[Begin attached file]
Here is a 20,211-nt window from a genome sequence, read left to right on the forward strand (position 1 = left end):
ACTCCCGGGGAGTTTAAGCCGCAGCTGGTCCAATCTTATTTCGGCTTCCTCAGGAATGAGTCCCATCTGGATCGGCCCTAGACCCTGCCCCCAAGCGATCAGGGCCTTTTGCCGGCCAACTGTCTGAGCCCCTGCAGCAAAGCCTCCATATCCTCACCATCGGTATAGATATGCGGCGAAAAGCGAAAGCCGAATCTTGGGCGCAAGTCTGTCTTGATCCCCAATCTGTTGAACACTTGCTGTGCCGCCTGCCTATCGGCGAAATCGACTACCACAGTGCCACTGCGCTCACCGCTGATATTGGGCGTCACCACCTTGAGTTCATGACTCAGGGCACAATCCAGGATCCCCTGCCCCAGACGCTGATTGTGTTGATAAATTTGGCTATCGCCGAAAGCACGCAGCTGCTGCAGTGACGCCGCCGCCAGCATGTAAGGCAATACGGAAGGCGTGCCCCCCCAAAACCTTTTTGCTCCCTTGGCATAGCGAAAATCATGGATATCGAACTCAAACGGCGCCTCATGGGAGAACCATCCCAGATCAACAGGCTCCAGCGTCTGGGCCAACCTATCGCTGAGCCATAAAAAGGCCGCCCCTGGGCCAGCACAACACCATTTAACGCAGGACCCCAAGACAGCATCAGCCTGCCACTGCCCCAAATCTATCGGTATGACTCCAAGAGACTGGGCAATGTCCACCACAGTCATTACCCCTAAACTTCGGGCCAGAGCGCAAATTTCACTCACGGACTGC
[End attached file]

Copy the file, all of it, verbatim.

Here is a 20,211-nt window from a genome sequence, read left to right on the forward strand (position 1 = left end):
ACTCCCGGGGAGTTTAAGCCGCAGCTGGTCCAATCTTATTTCGGCTTCCTCAGGAATGAGTCCCATCTGGATCGGCCCTAGACCCTGCCCCCAAGCGATCAGGGCCTTTTGCCGGCCAACTGTCTGAGCCCCTGCAGCAAAGCCTCCATATCCTCACCATCGGTATAGATATGCGGCGAAAAGCGAAAGCCGAATCTTGGGCGCAAGTCTGTCTTGATCCCCAATCTGTTGAACACTTGCTGTGCCGCCTGCCTATCGGCGAAATCGACTACCACAGTGCCACTGCGCTCACCGCTGATATTGGGCGTCACCACCTTGAGTTCATGACTCAGGGCACAATCCAGGATCCCCTGCCCCAGACGCTGATTGTGTTGATAAATTTGGCTATCGCCGAAAGCACGCAGCTGCTGCAGTGACGCCGCCGCCAGCATGTAAGGCAATACGGAAGGCGTGCCCCCCCAAAACCTTTTTGCTCCCTTGGCATAGCGAAAATCATGGATATCGAACTCAAACGGCGCCTCATGGGAGAACCATCCCAGATCAACAGGCTCCAGCGTCTGGGCCAACCTATCGCTGAGCCATAAAAAGGCCGCCCCTGGGCCAGCACAACACCATTTAACGCAGGACCCCAAGACAGCATCAGCCTGCCACTGCCCCAAATCTATCGGTATGACTCCAAGAGACTGGGCAATGTCCACCACAGTCATTACCCCTAAACTTCGGGCCAGAGCGCAAATTTCACTCACGGACTGC